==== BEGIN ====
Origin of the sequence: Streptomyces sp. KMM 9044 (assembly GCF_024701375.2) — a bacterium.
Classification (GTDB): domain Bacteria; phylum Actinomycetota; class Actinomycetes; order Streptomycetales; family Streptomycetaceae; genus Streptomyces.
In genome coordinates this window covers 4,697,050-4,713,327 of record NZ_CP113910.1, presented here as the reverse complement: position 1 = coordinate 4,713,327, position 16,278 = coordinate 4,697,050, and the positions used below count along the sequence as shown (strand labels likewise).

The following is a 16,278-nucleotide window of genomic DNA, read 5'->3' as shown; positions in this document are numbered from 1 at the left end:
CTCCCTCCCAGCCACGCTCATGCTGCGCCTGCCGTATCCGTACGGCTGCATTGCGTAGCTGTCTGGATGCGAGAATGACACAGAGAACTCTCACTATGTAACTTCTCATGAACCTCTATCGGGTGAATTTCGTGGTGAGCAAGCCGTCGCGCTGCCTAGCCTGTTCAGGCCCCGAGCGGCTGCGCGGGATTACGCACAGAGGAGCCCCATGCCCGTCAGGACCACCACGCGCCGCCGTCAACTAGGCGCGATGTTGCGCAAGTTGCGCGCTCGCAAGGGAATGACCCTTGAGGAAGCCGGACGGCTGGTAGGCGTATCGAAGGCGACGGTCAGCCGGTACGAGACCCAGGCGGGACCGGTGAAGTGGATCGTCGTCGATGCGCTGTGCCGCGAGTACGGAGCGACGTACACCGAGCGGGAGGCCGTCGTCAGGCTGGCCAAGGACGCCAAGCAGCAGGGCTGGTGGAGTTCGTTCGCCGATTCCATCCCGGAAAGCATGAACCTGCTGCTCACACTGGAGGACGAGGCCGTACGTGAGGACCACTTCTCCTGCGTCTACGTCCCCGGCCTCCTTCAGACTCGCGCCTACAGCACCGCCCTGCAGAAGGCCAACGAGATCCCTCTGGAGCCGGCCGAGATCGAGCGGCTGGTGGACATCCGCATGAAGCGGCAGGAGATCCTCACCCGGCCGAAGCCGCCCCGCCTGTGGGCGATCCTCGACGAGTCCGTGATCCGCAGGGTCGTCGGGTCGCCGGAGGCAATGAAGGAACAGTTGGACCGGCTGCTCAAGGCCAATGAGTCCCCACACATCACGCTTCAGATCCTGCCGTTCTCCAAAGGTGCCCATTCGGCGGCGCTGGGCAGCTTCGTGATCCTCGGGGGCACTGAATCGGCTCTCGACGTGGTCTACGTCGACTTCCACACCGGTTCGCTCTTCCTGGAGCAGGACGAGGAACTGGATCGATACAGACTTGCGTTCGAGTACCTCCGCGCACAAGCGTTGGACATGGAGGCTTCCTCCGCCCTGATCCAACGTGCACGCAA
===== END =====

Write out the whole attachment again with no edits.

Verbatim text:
Origin of the sequence: Streptomyces sp. KMM 9044 (assembly GCF_024701375.2) — a bacterium.
Classification (GTDB): domain Bacteria; phylum Actinomycetota; class Actinomycetes; order Streptomycetales; family Streptomycetaceae; genus Streptomyces.
In genome coordinates this window covers 4,697,050-4,713,327 of record NZ_CP113910.1, presented here as the reverse complement: position 1 = coordinate 4,713,327, position 16,278 = coordinate 4,697,050, and the positions used below count along the sequence as shown (strand labels likewise).

The following is a 16,278-nucleotide window of genomic DNA, read 5'->3' as shown; positions in this document are numbered from 1 at the left end:
CTCCCTCCCAGCCACGCTCATGCTGCGCCTGCCGTATCCGTACGGCTGCATTGCGTAGCTGTCTGGATGCGAGAATGACACAGAGAACTCTCACTATGTAACTTCTCATGAACCTCTATCGGGTGAATTTCGTGGTGAGCAAGCCGTCGCGCTGCCTAGCCTGTTCAGGCCCCGAGCGGCTGCGCGGGATTACGCACAGAGGAGCCCCATGCCCGTCAGGACCACCACGCGCCGCCGTCAACTAGGCGCGATGTTGCGCAAGTTGCGCGCTCGCAAGGGAATGACCCTTGAGGAAGCCGGACGGCTGGTAGGCGTATCGAAGGCGACGGTCAGCCGGTACGAGACCCAGGCGGGACCGGTGAAGTGGATCGTCGTCGATGCGCTGTGCCGCGAGTACGGAGCGACGTACACCGAGCGGGAGGCCGTCGTCAGGCTGGCCAAGGACGCCAAGCAGCAGGGCTGGTGGAGTTCGTTCGCCGATTCCATCCCGGAAAGCATGAACCTGCTGCTCACACTGGAGGACGAGGCCGTACGTGAGGACCACTTCTCCTGCGTCTACGTCCCCGGCCTCCTTCAGACTCGCGCCTACAGCACCGCCCTGCAGAAGGCCAACGAGATCCCTCTGGAGCCGGCCGAGATCGAGCGGCTGGTGGACATCCGCATGAAGCGGCAGGAGATCCTCACCCGGCCGAAGCCGCCCCGCCTGTGGGCGATCCTCGACGAGTCCGTGATCCGCAGGGTCGTCGGGTCGCCGGAGGCAATGAAGGAACAGTTGGACCGGCTGCTCAAGGCCAATGAGTCCCCACACATCACGCTTCAGATCCTGCCGTTCTCCAAAGGTGCCCATTCGGCGGCGCTGGGCAGCTTCGTGATCCTCGGGGGCACTGAATCGGCTCTCGACGTGGTCTACGTCGACTTCCACACCGGTTCGCTCTTCCTGGAGCAGGACGAGGAACTGGATCGATACAGACTTGCGTTCGAGTACCTCCGCGCACAAGCGTTGGACATGGAGGCTTCCTCCGCCCTGATCCAACGTGCACGCAA